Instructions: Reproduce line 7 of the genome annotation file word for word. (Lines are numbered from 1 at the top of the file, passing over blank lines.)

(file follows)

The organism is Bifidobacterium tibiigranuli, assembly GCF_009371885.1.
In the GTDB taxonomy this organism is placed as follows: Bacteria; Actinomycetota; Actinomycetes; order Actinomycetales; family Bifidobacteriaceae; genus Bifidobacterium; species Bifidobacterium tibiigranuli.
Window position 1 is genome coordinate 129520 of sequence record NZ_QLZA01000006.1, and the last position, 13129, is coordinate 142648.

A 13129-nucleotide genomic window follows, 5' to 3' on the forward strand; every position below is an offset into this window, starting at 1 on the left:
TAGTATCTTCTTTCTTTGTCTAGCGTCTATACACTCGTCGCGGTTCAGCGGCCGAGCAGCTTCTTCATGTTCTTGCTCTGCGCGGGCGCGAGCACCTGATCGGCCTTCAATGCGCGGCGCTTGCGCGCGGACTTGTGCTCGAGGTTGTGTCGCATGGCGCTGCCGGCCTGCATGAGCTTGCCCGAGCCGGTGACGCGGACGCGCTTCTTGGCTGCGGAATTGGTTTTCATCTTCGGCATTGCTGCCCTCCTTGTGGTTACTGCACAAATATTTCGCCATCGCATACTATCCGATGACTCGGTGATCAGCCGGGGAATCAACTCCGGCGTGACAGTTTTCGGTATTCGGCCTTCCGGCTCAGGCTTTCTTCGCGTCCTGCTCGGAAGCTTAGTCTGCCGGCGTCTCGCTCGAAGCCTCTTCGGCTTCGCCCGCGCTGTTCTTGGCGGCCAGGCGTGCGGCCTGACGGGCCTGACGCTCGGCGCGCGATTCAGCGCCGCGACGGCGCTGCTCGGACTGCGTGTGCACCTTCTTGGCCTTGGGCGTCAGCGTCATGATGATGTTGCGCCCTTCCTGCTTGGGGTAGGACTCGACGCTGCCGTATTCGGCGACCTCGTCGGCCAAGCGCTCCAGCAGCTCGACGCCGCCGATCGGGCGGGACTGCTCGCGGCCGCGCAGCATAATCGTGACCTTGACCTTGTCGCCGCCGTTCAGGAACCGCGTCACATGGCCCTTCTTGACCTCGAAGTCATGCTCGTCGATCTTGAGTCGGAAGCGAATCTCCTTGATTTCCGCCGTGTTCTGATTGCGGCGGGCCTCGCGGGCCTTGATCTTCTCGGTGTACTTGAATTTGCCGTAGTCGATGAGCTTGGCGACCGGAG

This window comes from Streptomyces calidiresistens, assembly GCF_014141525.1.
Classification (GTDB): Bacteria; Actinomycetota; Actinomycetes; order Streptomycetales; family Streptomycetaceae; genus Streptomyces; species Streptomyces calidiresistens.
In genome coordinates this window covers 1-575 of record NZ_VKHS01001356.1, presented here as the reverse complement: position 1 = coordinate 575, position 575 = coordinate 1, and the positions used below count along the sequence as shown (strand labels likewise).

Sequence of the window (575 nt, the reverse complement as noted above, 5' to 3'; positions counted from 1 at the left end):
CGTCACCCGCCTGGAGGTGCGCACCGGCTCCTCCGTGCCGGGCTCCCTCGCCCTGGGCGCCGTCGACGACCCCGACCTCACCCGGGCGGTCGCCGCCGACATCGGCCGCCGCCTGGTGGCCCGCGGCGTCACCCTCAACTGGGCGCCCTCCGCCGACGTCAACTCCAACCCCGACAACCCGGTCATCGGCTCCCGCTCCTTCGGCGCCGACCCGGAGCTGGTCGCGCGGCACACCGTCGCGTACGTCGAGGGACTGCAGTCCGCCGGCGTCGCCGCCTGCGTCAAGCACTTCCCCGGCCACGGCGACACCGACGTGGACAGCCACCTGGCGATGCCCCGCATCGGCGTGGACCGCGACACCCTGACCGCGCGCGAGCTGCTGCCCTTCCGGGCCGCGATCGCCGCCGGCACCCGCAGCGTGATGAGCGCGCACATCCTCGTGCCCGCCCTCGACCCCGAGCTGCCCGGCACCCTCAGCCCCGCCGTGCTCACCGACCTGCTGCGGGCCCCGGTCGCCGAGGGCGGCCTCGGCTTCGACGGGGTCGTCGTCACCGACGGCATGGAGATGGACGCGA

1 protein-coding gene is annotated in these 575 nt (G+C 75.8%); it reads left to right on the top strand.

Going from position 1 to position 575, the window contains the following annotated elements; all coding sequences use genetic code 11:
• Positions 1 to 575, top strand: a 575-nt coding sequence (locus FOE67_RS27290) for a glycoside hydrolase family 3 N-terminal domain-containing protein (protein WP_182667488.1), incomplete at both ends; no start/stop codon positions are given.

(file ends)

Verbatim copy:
Classification (GTDB): Bacteria; Actinomycetota; Actinomycetes; order Streptomycetales; family Streptomycetaceae; genus Streptomyces; species Streptomyces calidiresistens.